As we shift back into our natural introverted mode after the conversation ended, we might need some time to process the stimulation.

Such as the mood of the customer which translated into the tone of voice and willingness to cooperate, the length of the conversation and so on.

However, the next phone call is often already pending.

When it comes it forces you to go into extravert mode again.

This pattern continues throughout the 8 hour work day, which is for an introvert equivalent to accelerating while driving a car and when it’s up to speed, putting the brakes on real hard.

Then go back again to speeding up the car and slowing down fast soon after.

This is without a doubt exhausting.

Secondly, we need to talk to a lot of strangers all day which often aren’t in a very good mood since they have a problem, hence the phone call to customer service.

Introverts and the highly sensitive introverts in particular can be polite to a fault.

This may translate into extending oneself too far in the attempt of helping the customer, even though the problem can’t be fixed by you or even when the customer is treating you badly.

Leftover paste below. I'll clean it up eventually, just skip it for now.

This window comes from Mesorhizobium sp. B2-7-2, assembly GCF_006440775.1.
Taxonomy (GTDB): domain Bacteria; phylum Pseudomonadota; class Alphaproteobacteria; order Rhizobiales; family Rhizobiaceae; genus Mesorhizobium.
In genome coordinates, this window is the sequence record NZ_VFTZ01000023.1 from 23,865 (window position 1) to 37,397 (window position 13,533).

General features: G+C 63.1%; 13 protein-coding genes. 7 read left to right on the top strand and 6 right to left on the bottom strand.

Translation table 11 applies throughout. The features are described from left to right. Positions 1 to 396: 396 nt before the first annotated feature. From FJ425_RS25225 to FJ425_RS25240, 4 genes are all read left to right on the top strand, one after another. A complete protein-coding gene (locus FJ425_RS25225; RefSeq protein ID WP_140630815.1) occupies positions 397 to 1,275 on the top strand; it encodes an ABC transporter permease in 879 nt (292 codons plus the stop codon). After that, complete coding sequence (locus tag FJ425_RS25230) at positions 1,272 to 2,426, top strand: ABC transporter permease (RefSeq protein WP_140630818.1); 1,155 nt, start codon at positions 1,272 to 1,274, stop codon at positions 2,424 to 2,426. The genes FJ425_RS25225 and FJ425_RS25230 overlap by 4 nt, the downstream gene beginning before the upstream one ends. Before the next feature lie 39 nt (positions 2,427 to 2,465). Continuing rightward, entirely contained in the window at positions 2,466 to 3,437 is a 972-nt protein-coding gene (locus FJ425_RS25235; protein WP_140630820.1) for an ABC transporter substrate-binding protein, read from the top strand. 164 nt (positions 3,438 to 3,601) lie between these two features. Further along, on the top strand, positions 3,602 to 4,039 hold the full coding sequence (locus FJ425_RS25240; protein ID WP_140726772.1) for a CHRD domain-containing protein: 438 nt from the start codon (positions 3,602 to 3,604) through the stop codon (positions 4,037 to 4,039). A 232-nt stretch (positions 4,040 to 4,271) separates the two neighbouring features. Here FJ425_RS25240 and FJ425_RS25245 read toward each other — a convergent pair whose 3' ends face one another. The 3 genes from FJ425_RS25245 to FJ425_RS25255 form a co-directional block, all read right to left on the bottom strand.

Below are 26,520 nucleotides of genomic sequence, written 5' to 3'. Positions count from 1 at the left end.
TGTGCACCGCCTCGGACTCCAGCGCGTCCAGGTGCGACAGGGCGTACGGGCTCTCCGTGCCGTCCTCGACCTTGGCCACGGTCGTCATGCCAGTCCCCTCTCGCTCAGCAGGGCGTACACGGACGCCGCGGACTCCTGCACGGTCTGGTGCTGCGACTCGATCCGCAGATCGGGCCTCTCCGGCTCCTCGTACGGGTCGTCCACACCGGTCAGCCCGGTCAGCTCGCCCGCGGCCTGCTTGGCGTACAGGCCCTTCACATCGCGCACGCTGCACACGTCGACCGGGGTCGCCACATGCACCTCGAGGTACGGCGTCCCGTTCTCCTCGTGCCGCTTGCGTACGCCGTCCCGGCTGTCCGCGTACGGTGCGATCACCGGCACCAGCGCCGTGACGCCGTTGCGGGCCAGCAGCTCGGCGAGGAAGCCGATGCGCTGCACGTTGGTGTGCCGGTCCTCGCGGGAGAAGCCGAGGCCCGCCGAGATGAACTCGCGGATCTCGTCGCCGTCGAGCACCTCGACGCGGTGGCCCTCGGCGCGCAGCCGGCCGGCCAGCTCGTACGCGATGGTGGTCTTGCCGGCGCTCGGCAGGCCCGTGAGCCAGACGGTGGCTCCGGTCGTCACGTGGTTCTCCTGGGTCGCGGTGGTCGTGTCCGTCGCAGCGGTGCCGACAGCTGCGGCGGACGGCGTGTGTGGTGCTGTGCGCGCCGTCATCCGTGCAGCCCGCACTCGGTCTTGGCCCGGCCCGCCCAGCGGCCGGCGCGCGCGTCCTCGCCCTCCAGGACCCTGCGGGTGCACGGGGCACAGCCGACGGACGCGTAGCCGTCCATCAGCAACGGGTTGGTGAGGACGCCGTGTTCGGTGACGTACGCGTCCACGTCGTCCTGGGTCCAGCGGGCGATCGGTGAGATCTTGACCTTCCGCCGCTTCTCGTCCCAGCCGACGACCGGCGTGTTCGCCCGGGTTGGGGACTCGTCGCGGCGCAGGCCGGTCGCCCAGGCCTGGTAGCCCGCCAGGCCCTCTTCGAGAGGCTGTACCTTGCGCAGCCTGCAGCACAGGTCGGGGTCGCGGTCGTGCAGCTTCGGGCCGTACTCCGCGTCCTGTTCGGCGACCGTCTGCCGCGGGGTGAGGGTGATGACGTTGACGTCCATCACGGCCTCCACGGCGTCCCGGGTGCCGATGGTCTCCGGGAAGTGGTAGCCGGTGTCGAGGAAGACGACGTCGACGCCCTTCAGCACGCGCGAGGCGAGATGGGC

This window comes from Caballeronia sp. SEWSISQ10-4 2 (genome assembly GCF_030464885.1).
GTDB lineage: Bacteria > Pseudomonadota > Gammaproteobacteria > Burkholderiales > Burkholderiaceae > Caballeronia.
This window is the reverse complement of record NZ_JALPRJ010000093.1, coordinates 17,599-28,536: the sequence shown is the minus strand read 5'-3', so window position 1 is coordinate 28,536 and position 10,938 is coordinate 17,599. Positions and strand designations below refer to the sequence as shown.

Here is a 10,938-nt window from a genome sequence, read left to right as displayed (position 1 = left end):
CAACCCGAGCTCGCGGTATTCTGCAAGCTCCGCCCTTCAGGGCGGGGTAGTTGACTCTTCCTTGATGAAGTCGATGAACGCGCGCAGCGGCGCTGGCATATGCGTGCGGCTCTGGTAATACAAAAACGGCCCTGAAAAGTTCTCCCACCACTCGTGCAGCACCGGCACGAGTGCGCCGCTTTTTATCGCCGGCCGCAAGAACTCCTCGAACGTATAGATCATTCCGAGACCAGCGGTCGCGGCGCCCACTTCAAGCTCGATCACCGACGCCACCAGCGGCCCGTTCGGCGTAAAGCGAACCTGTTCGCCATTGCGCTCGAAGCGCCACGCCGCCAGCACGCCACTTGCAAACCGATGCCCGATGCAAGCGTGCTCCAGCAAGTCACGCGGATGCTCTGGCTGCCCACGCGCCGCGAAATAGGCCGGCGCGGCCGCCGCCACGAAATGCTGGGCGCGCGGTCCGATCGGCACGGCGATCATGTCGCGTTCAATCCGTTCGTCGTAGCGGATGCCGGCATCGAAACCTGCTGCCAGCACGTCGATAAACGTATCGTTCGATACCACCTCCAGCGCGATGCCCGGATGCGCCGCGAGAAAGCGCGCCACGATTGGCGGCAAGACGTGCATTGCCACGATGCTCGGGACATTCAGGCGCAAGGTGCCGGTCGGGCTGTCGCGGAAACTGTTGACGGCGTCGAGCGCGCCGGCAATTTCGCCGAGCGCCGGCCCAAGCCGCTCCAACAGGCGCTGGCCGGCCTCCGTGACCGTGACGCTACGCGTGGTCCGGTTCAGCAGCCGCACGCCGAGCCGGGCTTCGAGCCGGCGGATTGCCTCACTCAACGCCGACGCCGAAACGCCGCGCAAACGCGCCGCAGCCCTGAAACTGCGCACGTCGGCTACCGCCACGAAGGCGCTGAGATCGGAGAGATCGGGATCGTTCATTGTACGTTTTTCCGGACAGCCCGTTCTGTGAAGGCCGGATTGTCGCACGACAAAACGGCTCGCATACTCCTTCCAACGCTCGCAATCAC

The poor boundaries that highly sensitive introverts are far more likely to have may keep them in long, toxic or unproductive phone calls, accelerating the process of overwhelm.

Personally, this is one of the worst jobs to have.

You know you’re done when you despise the ringtone!

4. Police Officer

As a police officer you’ll need to be able to command respect, be able to defend yourself and others verbally and physically and have the ability to make quick decisions sometimes that make the difference between life and death.

Quick Decisions

Now that weight of pressure is obviously not something suited for introverts, as we tend to be more gentle, have a harder time to tell others what to do and prefer taking our time to make decisions, especially when the consequences can be catastrophic.